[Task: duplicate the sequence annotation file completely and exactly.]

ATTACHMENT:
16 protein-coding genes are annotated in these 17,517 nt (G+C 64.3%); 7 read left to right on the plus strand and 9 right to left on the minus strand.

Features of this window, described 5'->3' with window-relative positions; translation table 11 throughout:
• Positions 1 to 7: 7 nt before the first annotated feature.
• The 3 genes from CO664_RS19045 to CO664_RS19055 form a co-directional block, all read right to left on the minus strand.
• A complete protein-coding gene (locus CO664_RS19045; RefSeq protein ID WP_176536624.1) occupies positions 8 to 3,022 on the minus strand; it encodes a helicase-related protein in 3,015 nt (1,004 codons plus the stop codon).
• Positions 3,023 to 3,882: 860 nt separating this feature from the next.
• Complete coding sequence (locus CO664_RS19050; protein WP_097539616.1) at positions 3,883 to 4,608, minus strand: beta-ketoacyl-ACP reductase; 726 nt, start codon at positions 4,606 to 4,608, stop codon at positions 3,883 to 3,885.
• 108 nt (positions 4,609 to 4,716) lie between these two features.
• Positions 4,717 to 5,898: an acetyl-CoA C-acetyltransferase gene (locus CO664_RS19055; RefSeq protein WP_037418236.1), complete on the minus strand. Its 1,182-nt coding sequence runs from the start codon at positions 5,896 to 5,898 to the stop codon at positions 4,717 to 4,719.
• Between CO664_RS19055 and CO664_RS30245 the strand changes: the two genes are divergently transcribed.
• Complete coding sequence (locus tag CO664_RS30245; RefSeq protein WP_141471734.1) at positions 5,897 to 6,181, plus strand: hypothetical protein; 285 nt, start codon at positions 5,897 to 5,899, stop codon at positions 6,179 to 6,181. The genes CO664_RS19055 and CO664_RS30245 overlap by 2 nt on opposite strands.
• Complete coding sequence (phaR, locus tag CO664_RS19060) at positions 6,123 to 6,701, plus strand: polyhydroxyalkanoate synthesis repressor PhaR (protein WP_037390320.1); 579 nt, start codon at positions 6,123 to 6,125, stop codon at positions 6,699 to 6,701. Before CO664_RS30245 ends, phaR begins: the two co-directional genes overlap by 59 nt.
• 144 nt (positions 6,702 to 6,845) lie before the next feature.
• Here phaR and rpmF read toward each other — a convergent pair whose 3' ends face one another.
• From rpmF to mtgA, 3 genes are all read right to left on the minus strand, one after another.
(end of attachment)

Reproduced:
16 protein-coding genes are annotated in these 17,517 nt (G+C 64.3%); 7 read left to right on the plus strand and 9 right to left on the minus strand.

Features of this window, described 5'->3' with window-relative positions; translation table 11 throughout:
• Positions 1 to 7: 7 nt before the first annotated feature.
• The 3 genes from CO664_RS19045 to CO664_RS19055 form a co-directional block, all read right to left on the minus strand.
• A complete protein-coding gene (locus CO664_RS19045; RefSeq protein ID WP_176536624.1) occupies positions 8 to 3,022 on the minus strand; it encodes a helicase-related protein in 3,015 nt (1,004 codons plus the stop codon).
• Positions 3,023 to 3,882: 860 nt separating this feature from the next.
• Complete coding sequence (locus CO664_RS19050; protein WP_097539616.1) at positions 3,883 to 4,608, minus strand: beta-ketoacyl-ACP reductase; 726 nt, start codon at positions 4,606 to 4,608, stop codon at positions 3,883 to 3,885.
• 108 nt (positions 4,609 to 4,716) lie between these two features.
• Positions 4,717 to 5,898: an acetyl-CoA C-acetyltransferase gene (locus CO664_RS19055; RefSeq protein WP_037418236.1), complete on the minus strand. Its 1,182-nt coding sequence runs from the start codon at positions 5,896 to 5,898 to the stop codon at positions 4,717 to 4,719.
• Between CO664_RS19055 and CO664_RS30245 the strand changes: the two genes are divergently transcribed.
• Complete coding sequence (locus tag CO664_RS30245; RefSeq protein WP_141471734.1) at positions 5,897 to 6,181, plus strand: hypothetical protein; 285 nt, start codon at positions 5,897 to 5,899, stop codon at positions 6,179 to 6,181. The genes CO664_RS19055 and CO664_RS30245 overlap by 2 nt on opposite strands.
• Complete coding sequence (phaR, locus tag CO664_RS19060) at positions 6,123 to 6,701, plus strand: polyhydroxyalkanoate synthesis repressor PhaR (protein WP_037390320.1); 579 nt, start codon at positions 6,123 to 6,125, stop codon at positions 6,699 to 6,701. Before CO664_RS30245 ends, phaR begins: the two co-directional genes overlap by 59 nt.
• 144 nt (positions 6,702 to 6,845) lie before the next feature.
• Here phaR and rpmF read toward each other — a convergent pair whose 3' ends face one another.
• From rpmF to mtgA, 3 genes are all read right to left on the minus strand, one after another.